Coverack is a pretty village with a good sandy beach and a pretty harbour. From the bus stop or car park head down to the road with the coast on your right, passing the pleasant sandy beach and soon reaching the harbour. Pass the harbour on the left and continue past the Paris Hotel on the right and the lifeboat station on the left to the car park at Dolor Point. Here you can enjoy fine views to the east over much of the coast of Cornwall. The coast path begins from just next to the beer garden of this pub at the far end of the car park. This goes alongside the pub and then just by a house turns to the right over what appears to be a small play area which I believe is part of the hall nearby. Here keep as right as possible to re-join the road which you turn left along and then as you come to the chapel ahead, turn left and take the surfaced path along it's left hand side past white-washed cottages on the right. As the houses end you have a choice of routes, the Inland Route which is easier but cuts out part of the coast or the Coastal route which is the official route marked on the map and listed on the signs as Challening with rocky surface. The route described here is the coastal route.
As the houses end you turn left to join the path along the low cliffs. This soon forks, take the left most fork, the most coastal of the routes. As you apporach Chrynhalls Point the path goes right out to the end of the point although this is a dead-end path so you may opt to make a little shortcut here. In either case you turn to the right with the coast and path here and soon reach a lovely beach, Porthbeer Cove which is rocky but has a lot of sand at low tide and it's isolated location and lack of parking means it's very unlikely to be busy. The coast path continues initially right along the back of the beach but soon begins to climb back up to the cliff top and when you join another path going left to right, turn left. You now follow the meandering coast path along the cliff tops to the National trust owned Black Head which has a white building! Follow the obvious coast path west along the cliff top soon taking the path that goes down and rounds Beagles Hole where there is a little stream. Climb back up the other side and continue on the obvious coast path along the cliff top which soon descends down to another larger valley, at Downas Cove. This is another remote beach which is rocky and pebbly at high tide but has some sand at low tide, although access is difficult.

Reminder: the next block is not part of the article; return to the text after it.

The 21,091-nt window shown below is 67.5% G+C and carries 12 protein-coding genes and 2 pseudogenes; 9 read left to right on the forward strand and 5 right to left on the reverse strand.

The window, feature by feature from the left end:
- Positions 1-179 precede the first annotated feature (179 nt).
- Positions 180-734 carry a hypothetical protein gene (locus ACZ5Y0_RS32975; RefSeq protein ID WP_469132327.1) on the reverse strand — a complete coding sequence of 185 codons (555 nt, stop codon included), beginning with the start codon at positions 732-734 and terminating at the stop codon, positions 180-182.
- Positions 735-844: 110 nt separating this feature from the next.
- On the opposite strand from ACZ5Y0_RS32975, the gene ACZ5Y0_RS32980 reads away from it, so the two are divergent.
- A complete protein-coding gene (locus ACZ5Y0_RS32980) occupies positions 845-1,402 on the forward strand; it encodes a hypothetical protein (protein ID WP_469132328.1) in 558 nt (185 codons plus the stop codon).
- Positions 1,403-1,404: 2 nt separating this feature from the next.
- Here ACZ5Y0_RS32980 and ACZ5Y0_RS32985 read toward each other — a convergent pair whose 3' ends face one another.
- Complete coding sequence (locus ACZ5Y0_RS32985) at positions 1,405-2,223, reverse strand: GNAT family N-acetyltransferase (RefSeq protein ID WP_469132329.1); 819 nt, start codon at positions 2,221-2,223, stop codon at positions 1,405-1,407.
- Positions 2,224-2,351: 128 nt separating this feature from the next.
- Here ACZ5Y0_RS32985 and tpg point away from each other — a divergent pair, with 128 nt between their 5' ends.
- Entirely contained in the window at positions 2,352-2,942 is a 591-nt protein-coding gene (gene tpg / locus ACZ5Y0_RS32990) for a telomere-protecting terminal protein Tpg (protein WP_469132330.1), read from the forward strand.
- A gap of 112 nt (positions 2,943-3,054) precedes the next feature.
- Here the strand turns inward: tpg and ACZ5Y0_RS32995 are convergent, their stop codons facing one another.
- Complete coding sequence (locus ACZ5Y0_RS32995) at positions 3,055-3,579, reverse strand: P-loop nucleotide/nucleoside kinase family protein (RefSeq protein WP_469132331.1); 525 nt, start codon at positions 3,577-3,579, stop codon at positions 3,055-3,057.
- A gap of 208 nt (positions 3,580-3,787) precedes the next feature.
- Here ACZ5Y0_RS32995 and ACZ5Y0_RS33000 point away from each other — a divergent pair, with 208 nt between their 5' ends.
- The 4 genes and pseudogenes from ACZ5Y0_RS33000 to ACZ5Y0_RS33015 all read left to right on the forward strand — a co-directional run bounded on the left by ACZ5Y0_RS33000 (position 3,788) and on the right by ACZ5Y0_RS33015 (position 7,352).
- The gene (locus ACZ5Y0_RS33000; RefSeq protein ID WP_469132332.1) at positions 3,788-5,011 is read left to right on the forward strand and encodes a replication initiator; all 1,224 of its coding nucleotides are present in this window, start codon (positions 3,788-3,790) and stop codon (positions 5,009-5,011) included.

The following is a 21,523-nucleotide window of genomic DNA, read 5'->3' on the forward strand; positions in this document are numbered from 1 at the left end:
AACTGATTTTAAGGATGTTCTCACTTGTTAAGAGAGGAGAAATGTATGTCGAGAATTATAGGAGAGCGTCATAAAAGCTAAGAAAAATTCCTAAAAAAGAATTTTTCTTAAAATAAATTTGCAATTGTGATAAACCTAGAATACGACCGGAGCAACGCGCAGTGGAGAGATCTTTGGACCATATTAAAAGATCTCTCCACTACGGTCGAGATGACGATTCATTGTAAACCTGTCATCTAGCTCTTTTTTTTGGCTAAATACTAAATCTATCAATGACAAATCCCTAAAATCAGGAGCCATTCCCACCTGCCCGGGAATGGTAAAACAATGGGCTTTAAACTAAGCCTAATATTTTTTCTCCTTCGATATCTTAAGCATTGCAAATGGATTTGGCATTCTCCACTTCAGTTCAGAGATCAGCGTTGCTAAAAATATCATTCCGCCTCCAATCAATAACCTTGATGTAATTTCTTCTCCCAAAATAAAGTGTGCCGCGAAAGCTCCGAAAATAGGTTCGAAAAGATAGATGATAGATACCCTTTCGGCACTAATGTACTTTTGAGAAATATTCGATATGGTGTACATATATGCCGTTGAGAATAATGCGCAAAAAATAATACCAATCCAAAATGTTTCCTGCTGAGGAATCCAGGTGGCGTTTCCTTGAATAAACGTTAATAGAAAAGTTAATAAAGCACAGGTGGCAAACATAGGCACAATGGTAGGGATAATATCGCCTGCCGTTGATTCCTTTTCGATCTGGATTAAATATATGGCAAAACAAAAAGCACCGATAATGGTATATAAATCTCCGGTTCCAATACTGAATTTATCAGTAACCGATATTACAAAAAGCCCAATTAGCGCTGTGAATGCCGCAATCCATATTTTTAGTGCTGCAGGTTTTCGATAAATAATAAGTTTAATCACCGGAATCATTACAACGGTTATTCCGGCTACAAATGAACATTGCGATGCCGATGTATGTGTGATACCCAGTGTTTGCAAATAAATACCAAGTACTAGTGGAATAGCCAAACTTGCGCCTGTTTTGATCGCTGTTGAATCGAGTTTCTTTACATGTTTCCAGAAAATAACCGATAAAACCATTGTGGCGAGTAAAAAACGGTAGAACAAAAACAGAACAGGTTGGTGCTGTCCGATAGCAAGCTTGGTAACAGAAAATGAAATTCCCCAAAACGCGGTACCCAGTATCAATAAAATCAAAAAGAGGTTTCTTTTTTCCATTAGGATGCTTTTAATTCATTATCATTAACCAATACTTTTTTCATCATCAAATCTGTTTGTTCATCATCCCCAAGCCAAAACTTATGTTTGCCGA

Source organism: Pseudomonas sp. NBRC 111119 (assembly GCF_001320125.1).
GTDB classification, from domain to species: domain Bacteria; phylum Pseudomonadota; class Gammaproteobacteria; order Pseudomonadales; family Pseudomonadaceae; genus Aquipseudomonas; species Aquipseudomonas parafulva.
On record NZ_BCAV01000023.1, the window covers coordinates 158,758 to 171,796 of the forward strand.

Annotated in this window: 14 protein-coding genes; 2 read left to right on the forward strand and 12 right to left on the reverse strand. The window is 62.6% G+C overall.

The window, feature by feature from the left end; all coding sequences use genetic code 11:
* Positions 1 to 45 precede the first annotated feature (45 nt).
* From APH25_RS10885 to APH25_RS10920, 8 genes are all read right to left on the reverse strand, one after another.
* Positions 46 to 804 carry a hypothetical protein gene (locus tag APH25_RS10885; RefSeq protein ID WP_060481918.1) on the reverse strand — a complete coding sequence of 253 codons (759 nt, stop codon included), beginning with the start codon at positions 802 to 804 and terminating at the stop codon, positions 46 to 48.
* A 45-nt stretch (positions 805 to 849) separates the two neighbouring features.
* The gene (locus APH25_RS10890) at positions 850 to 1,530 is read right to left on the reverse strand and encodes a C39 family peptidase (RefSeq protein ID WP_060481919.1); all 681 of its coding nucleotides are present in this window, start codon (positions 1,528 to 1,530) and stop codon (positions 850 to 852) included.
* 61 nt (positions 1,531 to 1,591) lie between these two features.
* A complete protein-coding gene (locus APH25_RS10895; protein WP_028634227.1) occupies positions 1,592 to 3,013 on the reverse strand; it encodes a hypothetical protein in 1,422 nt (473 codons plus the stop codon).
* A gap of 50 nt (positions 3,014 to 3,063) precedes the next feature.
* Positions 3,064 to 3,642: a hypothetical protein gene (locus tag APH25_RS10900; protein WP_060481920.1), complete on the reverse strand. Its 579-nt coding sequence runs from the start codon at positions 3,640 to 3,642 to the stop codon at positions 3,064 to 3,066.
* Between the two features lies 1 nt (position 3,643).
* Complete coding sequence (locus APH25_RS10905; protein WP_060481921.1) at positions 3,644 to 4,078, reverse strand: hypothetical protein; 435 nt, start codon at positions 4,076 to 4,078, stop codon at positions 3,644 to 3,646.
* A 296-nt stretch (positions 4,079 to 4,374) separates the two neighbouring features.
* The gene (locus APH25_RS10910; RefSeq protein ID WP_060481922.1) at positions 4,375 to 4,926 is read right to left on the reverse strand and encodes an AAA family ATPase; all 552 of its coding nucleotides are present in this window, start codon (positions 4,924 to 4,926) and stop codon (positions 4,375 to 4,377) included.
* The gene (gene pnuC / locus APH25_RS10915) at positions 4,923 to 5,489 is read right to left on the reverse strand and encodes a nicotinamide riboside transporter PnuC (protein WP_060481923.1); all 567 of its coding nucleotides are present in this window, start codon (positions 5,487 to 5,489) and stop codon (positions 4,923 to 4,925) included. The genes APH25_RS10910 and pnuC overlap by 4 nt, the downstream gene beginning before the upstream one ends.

Continue west along the obvious coast path passing the little inlet at Zawn Vinoc and Lankidden Cove, another little beach with rocks at high tide but sand at low tide. There is a steep path down on the left which goes to the beach, but unless you wish to visit the beach, keep to the main coast path ahead. The path misses out Lankidden headland , instead cutting west here although there is a path out to the end of the headland if you wish. Continue west along the cliff top passing Spernic Cove another rocky and sandy beach although there is no access to this one. The coast path now hugs the coast, keeping right to the cliff top to reach Kennack Sands. This is essentially two adjacent beaches, the first a sand and shingle beach backed by a low sea wall and the second another mostly sandy beach with rocks at the far end, backed by grass and low cliffs. Behind the sea wall at the first part of the beach, take the track going a little inland to re-join the coast at the car park to the beach, where there are also toilets and a cafe.